Tuesday, November 20, 2007

Live from New York...

Well, at least that's probably where most of the analysts were, on the HP (NYSE HPQ) earnings call yesterday afternoon, following the market close. HP discussed its generally great revenues and earnings, including surpassing IBM in the long-discussed but seemingly insurmountable goal of becoming the #1 technology company on Earth (though no mention of this milestone was uttered by the company), and then reviewed some of the underlying details and took some Q&A. From the transcript, here are the printer-related remarks with my comments in [brackets]:

[from the narrative portion of the call]
Cathie Lesjak - Hewlett-Packard - CFO
Drilling in on the performance by business segment, during the fourth quarter, imaging and printing revenue grew 4% year-over-year to $7.6 billion, with supplies revenue growth of 6% and commercial hardware revenue growth of 5%. Consumer hardware revenue declined 5% year-over-year primarily due to the declines in appliance printers and cameras. Total printer hardware units were up 5% year-over-year.

This growth is slower than recent periods reflecting our decision to be more disciplined in our pricing of appliance printers and a tough prior year compare. Excluding appliance printers, total printer hardware units were up 9% year-over-year. In the consumer business, printer units were up 3% from the prior year lead by solid all in one unit growth. In the commercial business, printer hardware units were up 15% year-over-year lead by color laser printer shipments up 17% and printer-based MFP shipments up 26%.

In the fourth quarter, IPG delivered solid operating profit of $1.1 billion, or 14.5% of revenue including a charge of $32 million reflecting changes in the camera business model. This change in our camera strategy will have unfavorable impact of approximately one percentage point on IPG revenue in FY '08. Going forward, you will see us strategically taking out costs and realigning resources to build on our core business and accelerate our investments in growth initiatives.

[first question out of the chute]

Laura Conigliaro - Goldman Sachs - Analyst
Great. Well, starting with printers, printer unit growth has been coming down pretty noticeably over the past three quarters and supplies growth too. You've got another hard compare in the Jan quarter suggesting another mid-single digit unit growth rate in another weak supplies growth rate. How should we be viewing growth in these categories after that, and since you have been working at trying to separate supplies growth from unit growth, at what point might we start to actually see some benefit from that without the help of much incremental hardware unit growth?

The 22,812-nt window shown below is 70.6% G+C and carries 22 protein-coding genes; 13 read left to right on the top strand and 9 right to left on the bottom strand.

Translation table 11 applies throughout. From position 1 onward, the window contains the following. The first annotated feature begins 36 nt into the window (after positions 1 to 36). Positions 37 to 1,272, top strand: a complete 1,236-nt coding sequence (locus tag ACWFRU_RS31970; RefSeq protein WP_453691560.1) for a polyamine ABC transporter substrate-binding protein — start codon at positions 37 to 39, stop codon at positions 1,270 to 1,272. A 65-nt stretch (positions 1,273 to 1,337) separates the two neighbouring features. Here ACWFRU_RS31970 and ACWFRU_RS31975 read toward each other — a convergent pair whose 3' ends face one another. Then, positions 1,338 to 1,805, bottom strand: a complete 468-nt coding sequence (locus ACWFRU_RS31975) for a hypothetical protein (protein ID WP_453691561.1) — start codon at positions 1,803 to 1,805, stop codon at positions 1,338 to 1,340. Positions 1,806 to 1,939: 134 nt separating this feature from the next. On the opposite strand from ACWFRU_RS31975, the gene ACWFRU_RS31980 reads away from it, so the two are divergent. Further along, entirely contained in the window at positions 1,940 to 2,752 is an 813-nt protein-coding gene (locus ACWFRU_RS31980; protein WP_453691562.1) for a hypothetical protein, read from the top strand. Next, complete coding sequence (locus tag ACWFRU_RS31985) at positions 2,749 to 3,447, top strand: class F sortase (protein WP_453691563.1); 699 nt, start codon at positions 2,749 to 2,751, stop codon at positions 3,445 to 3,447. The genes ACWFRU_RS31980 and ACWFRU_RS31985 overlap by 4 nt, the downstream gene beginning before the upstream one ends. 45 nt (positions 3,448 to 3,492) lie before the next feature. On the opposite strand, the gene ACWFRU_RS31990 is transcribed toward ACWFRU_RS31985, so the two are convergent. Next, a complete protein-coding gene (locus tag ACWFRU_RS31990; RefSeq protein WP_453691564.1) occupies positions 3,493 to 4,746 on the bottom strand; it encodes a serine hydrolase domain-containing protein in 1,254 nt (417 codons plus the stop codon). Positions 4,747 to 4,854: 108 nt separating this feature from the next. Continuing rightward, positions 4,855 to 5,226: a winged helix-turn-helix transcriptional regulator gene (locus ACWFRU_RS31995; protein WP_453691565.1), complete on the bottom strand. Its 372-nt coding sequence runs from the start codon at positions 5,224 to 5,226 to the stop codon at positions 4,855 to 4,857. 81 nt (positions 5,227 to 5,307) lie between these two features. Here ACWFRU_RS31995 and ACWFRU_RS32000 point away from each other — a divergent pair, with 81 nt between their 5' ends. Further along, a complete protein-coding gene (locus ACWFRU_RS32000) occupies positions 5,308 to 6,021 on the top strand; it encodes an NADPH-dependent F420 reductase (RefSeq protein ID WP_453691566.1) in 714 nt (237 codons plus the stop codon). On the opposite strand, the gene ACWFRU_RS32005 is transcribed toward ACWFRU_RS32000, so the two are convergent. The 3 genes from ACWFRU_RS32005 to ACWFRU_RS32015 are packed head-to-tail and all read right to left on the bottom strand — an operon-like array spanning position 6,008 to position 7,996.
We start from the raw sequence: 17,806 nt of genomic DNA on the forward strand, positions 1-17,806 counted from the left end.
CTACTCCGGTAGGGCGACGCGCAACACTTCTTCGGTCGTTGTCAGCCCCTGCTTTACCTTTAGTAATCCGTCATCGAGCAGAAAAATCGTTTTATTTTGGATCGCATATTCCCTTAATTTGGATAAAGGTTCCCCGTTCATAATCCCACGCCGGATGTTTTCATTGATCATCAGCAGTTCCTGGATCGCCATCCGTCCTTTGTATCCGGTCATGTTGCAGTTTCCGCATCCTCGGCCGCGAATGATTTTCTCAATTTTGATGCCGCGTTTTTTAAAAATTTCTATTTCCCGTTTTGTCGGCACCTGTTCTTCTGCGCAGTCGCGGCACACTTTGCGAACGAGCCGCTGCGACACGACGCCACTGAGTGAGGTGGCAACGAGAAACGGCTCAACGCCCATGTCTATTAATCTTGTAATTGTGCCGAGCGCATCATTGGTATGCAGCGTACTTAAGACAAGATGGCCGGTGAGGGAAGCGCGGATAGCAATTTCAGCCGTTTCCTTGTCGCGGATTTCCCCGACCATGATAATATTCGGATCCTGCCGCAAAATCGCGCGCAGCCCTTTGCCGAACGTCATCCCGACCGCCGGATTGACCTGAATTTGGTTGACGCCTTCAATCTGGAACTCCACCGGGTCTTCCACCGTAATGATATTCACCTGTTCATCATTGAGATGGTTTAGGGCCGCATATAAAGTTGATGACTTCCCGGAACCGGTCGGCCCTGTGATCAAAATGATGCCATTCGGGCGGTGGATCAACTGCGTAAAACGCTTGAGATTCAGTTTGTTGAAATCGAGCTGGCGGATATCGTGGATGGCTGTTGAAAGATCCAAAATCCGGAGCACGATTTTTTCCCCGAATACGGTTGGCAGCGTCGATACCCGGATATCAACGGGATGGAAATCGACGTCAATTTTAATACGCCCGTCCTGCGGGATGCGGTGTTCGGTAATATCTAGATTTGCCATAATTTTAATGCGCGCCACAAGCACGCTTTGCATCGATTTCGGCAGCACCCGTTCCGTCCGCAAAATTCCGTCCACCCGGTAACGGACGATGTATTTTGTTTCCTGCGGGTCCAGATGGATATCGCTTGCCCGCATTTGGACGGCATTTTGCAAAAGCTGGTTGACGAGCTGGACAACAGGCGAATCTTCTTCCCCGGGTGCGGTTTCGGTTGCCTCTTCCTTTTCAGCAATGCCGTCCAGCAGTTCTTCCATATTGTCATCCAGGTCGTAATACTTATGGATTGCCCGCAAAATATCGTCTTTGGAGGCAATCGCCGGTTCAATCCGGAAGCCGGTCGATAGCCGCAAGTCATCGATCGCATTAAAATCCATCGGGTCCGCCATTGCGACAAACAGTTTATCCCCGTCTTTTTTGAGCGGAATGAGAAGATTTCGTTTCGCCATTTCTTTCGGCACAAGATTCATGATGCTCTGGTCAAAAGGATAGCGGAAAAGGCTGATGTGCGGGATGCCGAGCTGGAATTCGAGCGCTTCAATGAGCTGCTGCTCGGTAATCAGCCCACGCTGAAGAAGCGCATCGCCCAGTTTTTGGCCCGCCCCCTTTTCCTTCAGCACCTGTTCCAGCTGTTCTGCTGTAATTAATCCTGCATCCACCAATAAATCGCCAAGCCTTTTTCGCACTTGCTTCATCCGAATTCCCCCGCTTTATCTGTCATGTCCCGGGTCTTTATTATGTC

Mark Hurd - Hewlett-Packard - Chairman, CEO & President
Hi, Laura, Mark, I'll start.
First, I think good question. I think we're pretty comfortable with mid to high single digit supplies growth and I think that favorably helps our business model. We're also comfortable with sort of mid-range, mid-single digit unit growth. To your point, we gained a heck of a lot of share coming off of a pretty rough 2003, 2004, and we're also being picky about the categories we're competing. Some of the areas as Cathie noted in the appliance-printer area , we're not seeing the supplies connect rate that you might want and so therefore, we're putting our money into areas that we think give us better connect, so we feel pretty comfortable with where we're headed.

Cathie also mentioned that if you actually took out the appliance growth rate on units and then looked at the core Inkjet and LaserJet, we had a pretty healthy unit growth rate in the quarter, certainly comparable to what we've seen in other quarters over the past two and a half years. So, I think you should think about those rates. If we get into those levels which we feel good about, we'll get favorable treatment in the business model, we feel good about that and we're continuing to be very tough in this IPG 2.0 transformation to be very focused on making sure that we look at every piece of the business and look at the value it brings so that we go to the real core places that we think we have opportunity to improve the business which is what you saw in the camera business model decision that we described.

We're also working very hard, Laura, and I don't mean to be too verbose with this but I want to make sure I give you a clear answer to this, we worked very hard to ensure that we have channel alignment on supplies inventory relative to the hardware opportunity during the quarter as well so it's really all of those dynamics tied up together and net-net you saw that if you took the camera charge out, IPG profit improved during the quarter, so we feel pretty good about our opportunities here but we still have a lot of work to do.

No comments: